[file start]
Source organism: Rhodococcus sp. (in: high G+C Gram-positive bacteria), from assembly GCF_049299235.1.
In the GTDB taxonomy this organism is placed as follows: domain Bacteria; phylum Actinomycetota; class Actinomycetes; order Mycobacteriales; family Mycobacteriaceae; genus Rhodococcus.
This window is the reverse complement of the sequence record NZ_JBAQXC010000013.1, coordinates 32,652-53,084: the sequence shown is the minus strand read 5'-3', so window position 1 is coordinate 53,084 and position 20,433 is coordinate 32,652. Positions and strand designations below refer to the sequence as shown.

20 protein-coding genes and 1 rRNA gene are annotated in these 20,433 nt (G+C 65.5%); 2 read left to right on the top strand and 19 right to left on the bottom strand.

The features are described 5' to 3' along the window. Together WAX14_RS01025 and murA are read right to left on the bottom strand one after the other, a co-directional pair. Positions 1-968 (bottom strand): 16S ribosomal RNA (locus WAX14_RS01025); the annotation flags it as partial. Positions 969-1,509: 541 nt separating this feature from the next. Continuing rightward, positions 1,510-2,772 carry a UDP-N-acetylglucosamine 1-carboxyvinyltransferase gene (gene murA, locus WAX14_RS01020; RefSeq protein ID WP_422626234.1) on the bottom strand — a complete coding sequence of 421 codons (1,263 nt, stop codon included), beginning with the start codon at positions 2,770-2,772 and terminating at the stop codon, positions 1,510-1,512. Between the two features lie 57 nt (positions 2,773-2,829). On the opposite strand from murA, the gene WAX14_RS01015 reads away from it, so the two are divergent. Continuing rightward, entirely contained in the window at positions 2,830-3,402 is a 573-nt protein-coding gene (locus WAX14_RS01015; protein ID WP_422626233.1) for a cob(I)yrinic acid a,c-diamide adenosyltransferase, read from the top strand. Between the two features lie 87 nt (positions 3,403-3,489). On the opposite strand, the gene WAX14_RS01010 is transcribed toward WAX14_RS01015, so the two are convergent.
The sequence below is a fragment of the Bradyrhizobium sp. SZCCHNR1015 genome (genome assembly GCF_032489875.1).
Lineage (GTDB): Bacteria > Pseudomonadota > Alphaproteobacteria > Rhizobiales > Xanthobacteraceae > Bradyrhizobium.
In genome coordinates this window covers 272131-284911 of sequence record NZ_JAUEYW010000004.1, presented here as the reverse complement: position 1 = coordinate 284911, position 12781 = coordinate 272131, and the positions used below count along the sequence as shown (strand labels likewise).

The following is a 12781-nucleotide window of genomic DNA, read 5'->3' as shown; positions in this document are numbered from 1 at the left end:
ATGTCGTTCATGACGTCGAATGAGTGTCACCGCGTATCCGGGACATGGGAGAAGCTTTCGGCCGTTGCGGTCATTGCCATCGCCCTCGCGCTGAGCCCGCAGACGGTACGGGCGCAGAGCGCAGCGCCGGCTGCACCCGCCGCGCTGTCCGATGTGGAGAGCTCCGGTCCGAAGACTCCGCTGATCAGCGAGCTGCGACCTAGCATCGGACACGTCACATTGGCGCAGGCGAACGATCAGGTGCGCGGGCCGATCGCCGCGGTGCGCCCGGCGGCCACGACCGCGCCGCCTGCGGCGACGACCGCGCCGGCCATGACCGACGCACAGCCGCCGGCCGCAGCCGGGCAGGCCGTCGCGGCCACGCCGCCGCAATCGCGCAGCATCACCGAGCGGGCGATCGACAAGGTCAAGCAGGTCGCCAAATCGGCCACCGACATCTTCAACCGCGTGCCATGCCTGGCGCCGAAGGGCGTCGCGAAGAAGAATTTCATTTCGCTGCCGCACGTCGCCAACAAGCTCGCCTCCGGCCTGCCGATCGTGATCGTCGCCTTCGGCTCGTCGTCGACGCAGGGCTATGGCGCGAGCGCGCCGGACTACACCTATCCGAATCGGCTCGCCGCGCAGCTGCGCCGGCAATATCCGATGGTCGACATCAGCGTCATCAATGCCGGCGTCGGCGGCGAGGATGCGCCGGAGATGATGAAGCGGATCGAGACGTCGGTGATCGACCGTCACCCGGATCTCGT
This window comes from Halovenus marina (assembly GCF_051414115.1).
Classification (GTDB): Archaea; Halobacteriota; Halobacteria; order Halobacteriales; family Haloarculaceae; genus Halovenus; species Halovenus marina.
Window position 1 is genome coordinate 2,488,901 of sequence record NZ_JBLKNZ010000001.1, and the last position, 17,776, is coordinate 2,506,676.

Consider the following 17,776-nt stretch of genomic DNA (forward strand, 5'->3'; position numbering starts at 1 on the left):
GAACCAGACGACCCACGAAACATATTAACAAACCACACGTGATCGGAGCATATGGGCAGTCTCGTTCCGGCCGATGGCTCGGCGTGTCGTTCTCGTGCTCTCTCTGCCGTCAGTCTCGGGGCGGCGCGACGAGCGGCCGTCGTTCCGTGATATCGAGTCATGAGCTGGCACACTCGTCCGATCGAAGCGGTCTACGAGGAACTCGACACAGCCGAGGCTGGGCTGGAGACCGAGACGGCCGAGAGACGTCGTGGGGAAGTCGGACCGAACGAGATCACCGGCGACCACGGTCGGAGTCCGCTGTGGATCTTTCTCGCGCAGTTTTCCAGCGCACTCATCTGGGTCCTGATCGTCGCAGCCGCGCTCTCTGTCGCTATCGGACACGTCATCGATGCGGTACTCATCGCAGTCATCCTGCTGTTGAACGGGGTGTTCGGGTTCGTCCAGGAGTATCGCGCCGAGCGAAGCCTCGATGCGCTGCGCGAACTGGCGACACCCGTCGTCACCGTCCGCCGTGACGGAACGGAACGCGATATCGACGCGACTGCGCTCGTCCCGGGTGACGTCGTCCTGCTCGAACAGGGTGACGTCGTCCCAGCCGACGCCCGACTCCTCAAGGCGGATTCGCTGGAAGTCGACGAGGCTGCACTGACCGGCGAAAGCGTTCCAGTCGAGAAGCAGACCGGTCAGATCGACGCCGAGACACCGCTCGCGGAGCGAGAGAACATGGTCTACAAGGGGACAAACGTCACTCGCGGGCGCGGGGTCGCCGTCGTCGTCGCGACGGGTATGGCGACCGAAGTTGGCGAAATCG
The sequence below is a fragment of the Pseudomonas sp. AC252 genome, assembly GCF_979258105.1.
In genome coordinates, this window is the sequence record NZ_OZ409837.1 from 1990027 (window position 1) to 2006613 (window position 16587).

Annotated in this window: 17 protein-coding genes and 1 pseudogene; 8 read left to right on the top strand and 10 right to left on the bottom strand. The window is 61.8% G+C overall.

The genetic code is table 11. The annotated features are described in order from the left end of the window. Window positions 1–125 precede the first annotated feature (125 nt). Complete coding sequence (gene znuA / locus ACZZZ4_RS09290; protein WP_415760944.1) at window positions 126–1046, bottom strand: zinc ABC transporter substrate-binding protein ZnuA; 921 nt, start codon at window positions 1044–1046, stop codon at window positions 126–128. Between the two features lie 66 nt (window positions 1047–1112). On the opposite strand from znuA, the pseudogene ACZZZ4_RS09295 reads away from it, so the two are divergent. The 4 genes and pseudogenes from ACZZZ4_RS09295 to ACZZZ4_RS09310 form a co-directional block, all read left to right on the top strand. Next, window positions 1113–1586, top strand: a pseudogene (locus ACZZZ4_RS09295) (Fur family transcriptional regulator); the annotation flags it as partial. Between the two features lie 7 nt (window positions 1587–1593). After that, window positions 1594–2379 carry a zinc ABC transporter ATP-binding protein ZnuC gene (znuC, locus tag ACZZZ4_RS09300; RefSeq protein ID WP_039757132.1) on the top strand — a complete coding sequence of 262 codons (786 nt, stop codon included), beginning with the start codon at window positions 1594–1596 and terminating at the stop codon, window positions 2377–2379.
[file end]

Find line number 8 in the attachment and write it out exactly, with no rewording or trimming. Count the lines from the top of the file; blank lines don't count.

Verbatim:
In genome coordinates this window covers 272131-284911 of sequence record NZ_JAUEYW010000004.1, presented here as the reverse complement: position 1 = coordinate 284911, position 12781 = coordinate 272131, and the positions used below count along the sequence as shown (strand labels likewise).